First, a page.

James Bond, Ian Fleming and intelligence: breaking down the boundary between the ‘real’ and the ‘imagined’Intelligence and National Security
2018 This article looks to answer the question of why the James Bond novels and films should matter to scholars of intelligence and national security. We argue that Bond is important because, rightly or wrongly, and not without inaccuracy, it has filled a public knowledge vacuum about intelligence agencies and security threats. On another level, this article explores the unexpected yet important interactions between Bond and the actual world of intelligence. We contend that the orthodoxy dictating that Bond and spying are diametric opposites—one is the stuff of fantasy, the other is reality—is problematic, for the worlds of Bond and real intelligence collide, overlap and intermesh in fascinating and significant ways. In short, Bond is important for scholars because he is an international cultural icon that continues to operate at the borders of fiction and reality, framing and constructing not only public perceptions but also to some degree intelligence practices. Core narratives of intelligence among not only the public but also policymakers and intelligence officers are imagined, sustained, deepened, produced and reproduced through and by Bond. We conclude that Bond and intelligence should be thought of as co-constitutive; the series shapes representations and perceptions of intelligence, but it also performs a productive role, influencing the behaviours of intelligence agencies themselves.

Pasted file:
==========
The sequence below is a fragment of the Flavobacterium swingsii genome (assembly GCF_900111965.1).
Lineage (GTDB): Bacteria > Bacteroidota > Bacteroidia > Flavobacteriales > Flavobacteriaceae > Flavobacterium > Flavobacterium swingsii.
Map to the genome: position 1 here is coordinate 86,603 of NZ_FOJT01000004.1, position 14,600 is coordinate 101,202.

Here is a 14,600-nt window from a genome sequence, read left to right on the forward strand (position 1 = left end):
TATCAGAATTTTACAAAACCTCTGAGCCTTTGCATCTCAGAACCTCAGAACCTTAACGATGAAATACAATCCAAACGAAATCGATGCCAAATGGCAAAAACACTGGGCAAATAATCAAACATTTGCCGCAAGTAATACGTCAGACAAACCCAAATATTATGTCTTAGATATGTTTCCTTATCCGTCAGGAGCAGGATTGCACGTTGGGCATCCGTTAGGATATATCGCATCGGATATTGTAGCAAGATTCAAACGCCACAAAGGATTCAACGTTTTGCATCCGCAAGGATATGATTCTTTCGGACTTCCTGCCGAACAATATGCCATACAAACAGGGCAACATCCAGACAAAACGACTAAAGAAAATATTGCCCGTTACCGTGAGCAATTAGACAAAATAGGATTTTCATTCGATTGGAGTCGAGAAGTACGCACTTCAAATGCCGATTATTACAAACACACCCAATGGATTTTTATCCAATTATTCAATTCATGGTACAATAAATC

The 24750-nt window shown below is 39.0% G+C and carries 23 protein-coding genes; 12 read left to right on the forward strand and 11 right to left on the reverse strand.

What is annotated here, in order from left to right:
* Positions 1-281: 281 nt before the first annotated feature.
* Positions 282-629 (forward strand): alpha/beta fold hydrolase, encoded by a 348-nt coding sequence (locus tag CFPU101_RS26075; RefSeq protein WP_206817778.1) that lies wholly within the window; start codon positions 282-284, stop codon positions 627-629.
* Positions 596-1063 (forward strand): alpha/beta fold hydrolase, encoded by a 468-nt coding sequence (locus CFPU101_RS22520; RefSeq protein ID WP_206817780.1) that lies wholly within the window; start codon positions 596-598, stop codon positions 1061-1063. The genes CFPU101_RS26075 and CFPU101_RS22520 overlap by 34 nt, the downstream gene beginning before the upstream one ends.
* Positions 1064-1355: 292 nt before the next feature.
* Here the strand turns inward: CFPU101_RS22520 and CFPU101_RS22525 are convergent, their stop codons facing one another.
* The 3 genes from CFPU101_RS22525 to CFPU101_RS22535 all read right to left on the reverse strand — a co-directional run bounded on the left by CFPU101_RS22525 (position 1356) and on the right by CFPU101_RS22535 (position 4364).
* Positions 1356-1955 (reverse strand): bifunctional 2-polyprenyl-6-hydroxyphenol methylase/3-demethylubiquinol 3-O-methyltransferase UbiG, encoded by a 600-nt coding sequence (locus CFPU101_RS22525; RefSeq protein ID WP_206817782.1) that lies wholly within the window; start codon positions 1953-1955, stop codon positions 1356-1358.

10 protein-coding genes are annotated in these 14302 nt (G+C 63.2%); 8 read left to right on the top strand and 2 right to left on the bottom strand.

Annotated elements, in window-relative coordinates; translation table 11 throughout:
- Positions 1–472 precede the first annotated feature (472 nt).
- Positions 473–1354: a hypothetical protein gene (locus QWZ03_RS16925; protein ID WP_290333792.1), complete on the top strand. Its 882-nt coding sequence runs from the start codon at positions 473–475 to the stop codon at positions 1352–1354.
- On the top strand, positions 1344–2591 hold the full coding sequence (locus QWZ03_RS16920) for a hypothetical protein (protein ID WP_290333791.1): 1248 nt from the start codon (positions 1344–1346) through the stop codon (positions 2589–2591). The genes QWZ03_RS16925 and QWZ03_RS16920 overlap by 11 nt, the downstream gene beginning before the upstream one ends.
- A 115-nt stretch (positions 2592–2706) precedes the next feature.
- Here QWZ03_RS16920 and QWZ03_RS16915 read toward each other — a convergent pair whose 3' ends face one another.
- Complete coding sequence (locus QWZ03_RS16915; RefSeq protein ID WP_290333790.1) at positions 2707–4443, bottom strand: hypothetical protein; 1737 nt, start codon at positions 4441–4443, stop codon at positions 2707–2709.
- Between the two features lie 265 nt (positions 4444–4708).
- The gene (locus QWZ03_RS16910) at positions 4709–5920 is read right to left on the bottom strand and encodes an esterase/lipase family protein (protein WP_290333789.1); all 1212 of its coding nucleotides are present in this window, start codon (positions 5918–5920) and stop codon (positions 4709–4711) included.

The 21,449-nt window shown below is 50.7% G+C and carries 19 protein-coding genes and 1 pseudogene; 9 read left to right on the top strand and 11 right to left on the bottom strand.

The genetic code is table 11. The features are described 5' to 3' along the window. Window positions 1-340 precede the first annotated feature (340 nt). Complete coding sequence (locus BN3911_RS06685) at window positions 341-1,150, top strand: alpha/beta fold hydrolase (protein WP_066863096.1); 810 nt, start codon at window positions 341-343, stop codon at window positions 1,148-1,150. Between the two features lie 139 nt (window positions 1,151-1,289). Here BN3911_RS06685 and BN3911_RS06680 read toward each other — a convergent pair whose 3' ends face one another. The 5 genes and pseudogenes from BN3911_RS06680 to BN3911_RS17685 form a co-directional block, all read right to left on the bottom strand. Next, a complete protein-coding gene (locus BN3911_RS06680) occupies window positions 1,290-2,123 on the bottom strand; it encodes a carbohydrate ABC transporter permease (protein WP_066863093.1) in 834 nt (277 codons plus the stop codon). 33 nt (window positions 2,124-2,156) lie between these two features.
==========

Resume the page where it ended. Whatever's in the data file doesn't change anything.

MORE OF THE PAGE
The Housewife, the Vigilante and the Cigarette‐Smoking Man: The CIA and Television, 1975–2001History
2015 Reeling from the revelations about its operations in the 1970s, the CIA set up an Office of Public Affairs to improve its public image. Among its activities was greater engagement with television producers, but it largely failed to lead to more US drama series portraying the CIA in a better light. This article, however, analyses those few TV dramas that did characterize the CIA in the 1980s and 1990s – Scarecrow and Mrs King, The Equalizer and The X‐Files. Each series gave a critique of the CIA and its practices while offering alternative pathways to redeeming the organization so that it could better serve US security and domestic safety. They are examples of how television dramas can ask questions, engage with critical issues in contemporary society, and push the boundaries of what we expect to see in our televisual entertainment. They may not have offered very much insight into what the CIA was actually doing globally, but their storylines did confront the public image of the CIA, question its ethos and its methods, and offer some alternative viewpoints on how the Agency might develop its role and approach. Each series attempted to push beyond stereotypes of the CIA and its agents, upset the usual balance between gender roles and refused to give the kind of closed, unambiguous viewpoints that so many US television dramas offered their audiences during the period. They contributed significantly to the cultural representation of the CIA as the Cold War drew to a close.